As you may or may not know if you keep up with this blog, I am currently enrolled in a Business Management course this fall as part of a fulfillment of my interdisciplinary courses for the degree. The class, MGMT 6000 – Operations Management and Foundations of Management, has been interesting for me, as someone who has never taken a course in the college of business.
Luckily, my professor tries to relate all class discussion and lecture to the arts/museum/historical world to every extent that he can. Unfortunately, there is math involved.
I just want to share a few things I have learned over the past couple weeks (yeah, sorry there haven’t been as many posts… school and whatnot).
* As a manager (or director or supervisor), one is responsible for managing ALL resources. An important thing to remember is that you must always maintain both effectiveness and efficiency. This is important, really, in all aspects of life, but it should be remembered in museums as well. For example, when designing an exhibit, you want to be efficient and contain all pertinent information, but you also must be effective by presenting the material in an interesting and engaging way. There must be a balance between the two and neither can be neglected. This may seem like common sense, but a little reminder is never a bad thing.
* Another point made in the course is that as a business (or historical organization or museum) a core competency must be established. This can relate to your mission, collections, and other various aspects of the organization. You have to figure out what it is you are best at or known for, and eliminate things that aren’t working to maintain efficiency. In the business world this can mean that you should focus on innovation, quality, or customer service. Museums can focus on science, art, natural history, history, etc. and chose their core competency within those fields. Obviously, larger museums and more comprehensive museums can do more, but some smaller museums may do well to focus on one thing and build up around that.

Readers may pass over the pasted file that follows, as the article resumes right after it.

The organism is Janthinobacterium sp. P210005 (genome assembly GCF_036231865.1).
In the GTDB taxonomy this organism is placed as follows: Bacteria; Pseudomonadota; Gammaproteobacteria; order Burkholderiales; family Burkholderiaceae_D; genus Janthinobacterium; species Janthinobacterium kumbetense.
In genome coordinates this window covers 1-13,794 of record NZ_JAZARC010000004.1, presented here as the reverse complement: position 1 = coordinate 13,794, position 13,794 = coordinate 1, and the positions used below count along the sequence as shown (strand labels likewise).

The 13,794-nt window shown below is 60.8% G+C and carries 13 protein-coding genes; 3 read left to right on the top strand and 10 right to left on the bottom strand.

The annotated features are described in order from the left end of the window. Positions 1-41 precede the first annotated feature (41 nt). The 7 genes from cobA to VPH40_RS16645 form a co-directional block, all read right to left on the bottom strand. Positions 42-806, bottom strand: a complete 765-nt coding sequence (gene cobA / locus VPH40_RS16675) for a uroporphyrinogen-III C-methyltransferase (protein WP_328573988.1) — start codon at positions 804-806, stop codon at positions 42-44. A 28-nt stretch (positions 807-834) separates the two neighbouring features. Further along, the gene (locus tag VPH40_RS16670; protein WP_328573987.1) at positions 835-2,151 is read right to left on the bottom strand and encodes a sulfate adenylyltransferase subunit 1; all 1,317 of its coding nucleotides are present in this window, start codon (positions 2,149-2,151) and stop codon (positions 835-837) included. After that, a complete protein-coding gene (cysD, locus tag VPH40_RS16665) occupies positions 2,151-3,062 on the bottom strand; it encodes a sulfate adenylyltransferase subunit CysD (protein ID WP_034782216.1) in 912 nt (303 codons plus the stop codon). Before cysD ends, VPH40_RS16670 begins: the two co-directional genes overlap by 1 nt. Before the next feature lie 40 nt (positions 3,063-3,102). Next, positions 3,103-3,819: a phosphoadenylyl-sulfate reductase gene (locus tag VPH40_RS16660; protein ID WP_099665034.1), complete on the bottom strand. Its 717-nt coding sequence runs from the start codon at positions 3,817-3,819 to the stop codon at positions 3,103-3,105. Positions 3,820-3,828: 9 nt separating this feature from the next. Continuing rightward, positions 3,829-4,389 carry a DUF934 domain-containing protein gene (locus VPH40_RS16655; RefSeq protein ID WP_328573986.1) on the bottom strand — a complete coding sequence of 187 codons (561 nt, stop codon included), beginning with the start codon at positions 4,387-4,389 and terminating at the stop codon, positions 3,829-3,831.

* For me so far, the worst part of class has been the math. However, I can see how the formulas could be helpful in museums. For example, I have learned several ways to determine forecasting. By looking at past records of visitor attendance one can use weighted moving averages, mean square averages, or exponential smoothing to determine error factor in forecasting and determine (sometimes) the number of visitors to expect in the future. Of course there are always variables, but it could come in handy. Additionally, the Pareto Phenomenon, which states “80% of problems are caused by 20& of activities” is helpful in deciding budget and time management. When extra time and money are not available (which in non-profits is often) you can use the percentages to figure out where you can make the most improvements with your money and where to focus your precious time and money.